news The NBN company has deployed a Fibre to the Node cabinet on the banks of the Tamar River in Tasmania, Delimiter can reveal, ignoring advice from local residents that the infrastructure would be sure to be breached by water during periods of excess rain.
The original version of the NBN as envisioned by the previous Labor Government called for most Australian premises to be covered by a full Fibre to the Premises rollout, with the remainder to be covered by satellite and fixed wireless technology.
However, the Coalition’s controversial Multi-Technology Mix instituted by Malcolm Turnbull as Communications Minister has seen the company switch to a technically inferior model re-using and upgrading the legacy copper (Fibre to the Node) and HFC cable networks owned by Telstra and Optus.
Most of the FTTP infrastructure being deployed by Labor is what is known as “passive” infrastructure. This infrastructure does not require electricity and can even survive being wet.
However, most of the FTTN infrastructure being deployed under the Coalition, in particular, is “active” infrastructure. It requires an active electrical power connection. The 30,000 FTTN cabinets, or ‘nodes’ currently being deployed around Australia also come with battery backup capability within the cabinet.
Such infrastructure is easily disabled by water ingress.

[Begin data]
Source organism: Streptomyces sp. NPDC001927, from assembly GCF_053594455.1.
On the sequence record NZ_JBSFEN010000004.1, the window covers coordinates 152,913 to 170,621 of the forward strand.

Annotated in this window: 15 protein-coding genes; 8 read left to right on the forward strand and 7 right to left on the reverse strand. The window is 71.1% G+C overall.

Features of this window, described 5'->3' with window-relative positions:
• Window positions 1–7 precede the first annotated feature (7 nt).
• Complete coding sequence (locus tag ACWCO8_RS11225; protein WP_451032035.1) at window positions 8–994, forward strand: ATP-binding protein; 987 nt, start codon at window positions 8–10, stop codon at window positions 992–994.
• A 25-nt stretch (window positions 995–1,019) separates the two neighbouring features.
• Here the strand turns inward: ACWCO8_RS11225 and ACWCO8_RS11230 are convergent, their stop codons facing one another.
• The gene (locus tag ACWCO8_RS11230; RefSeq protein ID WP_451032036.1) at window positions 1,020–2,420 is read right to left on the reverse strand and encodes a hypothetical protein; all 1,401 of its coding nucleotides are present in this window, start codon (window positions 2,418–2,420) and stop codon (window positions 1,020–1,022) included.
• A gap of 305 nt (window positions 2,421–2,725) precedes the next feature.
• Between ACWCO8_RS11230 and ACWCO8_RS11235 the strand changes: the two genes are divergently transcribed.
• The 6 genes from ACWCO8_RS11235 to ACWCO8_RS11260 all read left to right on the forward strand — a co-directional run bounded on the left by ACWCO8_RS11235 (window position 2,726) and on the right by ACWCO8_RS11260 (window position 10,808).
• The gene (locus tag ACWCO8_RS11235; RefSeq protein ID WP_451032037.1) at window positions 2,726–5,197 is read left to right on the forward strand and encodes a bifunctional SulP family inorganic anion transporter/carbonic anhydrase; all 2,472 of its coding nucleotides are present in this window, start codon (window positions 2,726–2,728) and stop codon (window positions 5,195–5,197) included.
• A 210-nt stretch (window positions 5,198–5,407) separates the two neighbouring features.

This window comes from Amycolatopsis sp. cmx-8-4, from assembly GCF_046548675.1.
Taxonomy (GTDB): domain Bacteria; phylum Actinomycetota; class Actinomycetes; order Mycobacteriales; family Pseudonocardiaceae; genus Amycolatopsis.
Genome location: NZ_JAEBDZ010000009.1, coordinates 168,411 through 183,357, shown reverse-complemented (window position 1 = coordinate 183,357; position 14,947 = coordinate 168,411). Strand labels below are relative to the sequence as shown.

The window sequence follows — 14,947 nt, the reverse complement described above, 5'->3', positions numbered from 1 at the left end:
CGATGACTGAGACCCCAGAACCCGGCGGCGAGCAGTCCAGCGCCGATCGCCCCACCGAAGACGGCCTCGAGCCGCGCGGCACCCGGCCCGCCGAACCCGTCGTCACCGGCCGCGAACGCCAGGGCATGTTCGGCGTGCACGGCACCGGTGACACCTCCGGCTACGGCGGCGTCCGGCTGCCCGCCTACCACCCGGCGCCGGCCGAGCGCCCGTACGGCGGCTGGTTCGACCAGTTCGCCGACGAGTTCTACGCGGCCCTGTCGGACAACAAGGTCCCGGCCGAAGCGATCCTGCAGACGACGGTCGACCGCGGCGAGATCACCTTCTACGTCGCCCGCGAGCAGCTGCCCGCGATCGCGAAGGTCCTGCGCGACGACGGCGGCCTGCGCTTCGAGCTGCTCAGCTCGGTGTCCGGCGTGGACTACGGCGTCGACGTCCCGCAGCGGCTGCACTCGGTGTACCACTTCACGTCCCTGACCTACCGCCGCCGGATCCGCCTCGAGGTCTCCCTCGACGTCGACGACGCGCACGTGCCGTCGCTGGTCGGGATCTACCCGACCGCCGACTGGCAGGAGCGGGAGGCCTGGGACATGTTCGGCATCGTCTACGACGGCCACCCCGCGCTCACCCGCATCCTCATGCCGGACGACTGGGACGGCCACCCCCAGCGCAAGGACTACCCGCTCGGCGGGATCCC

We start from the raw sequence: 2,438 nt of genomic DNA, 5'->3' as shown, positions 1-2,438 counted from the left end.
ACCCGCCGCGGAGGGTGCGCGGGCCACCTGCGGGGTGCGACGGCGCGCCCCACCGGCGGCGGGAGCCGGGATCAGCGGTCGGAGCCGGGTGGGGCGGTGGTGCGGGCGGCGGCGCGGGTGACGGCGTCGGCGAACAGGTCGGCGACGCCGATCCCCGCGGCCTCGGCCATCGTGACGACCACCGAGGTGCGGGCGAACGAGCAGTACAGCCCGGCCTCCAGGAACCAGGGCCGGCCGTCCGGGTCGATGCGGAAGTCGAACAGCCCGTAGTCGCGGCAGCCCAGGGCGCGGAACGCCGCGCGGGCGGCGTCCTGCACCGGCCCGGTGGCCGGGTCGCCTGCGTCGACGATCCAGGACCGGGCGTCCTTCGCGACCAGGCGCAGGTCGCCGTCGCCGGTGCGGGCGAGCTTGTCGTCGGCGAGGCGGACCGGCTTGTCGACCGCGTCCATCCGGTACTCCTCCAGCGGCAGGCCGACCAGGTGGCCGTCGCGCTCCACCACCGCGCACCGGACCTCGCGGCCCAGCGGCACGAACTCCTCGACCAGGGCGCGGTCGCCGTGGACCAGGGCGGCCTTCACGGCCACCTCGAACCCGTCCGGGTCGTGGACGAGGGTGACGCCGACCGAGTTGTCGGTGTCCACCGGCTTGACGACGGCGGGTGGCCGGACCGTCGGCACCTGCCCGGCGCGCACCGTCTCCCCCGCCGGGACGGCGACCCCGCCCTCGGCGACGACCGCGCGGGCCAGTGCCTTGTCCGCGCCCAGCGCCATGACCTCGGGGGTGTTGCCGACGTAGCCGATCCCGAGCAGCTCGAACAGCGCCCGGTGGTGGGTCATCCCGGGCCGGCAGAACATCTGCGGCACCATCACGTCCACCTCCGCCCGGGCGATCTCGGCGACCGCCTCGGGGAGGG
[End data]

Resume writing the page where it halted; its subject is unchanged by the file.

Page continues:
Despite this, Delimiter can reveal that the NBN company has recently chosen to deploy a FTTN node literally along the banks of the Tamar River in Tasmania.
A reader from the area this afternoon forwarded Delimiter extraordinary photos of an NBN company node embedded in wet mud on the banks of the river, just centimetres from the water.
The node is not believed to be ‘live’ yet, meaning it is believed there is currently no electrical power being supplied to the cabinet.
However, the installation of the cabinet at all appears to violate basic common sense associated with the rollout of powered telecommunications infrastructure. The nearby Telstra telecommunications pit is already under water:
The reader informed Delimiter that they had informed the NBN company’s construction team, while the node was being constructed, that it was likely that the node would be affected by water.
The area concerned is currently experiencing high tide in the photos shown in this article, and is also being affected by flood waters coming down the North Esk and South Esk rivers.
However, the reader stated that in the past five years, the area has had a slightly higher tide without all the rain. An area of road further north than this node has previously been under water, meaning it would be likely that the node itself would be flooded at some point.
“They just told me to piss off,” the reader said, referring to their conversation with the construction crew.
The area where the node has been deployed can be seen in the photo below from Google Maps. The node concerned is number 7EXE-01-06. It is located in the small township of Gravelly Beach north of Launceston.
The news comes as Delimiter has recently published a gallery of questionable locations for NBN nodes. The NBN company is currently deploying about 30,000 of the cabinets all around Australia.
What a fucking joke.
Whatever smart cookie thought this one up needs to be sent to a training course on common sense, and then funnelled into an office job that won’t involve installing electrical cables near water.
Meanwhile, here is my advice to the NBN company: Don’t power on the node. Just. Don’t. Do. It.
That much should be obvious. Right? Right?!
Image credit: Supplied by a reader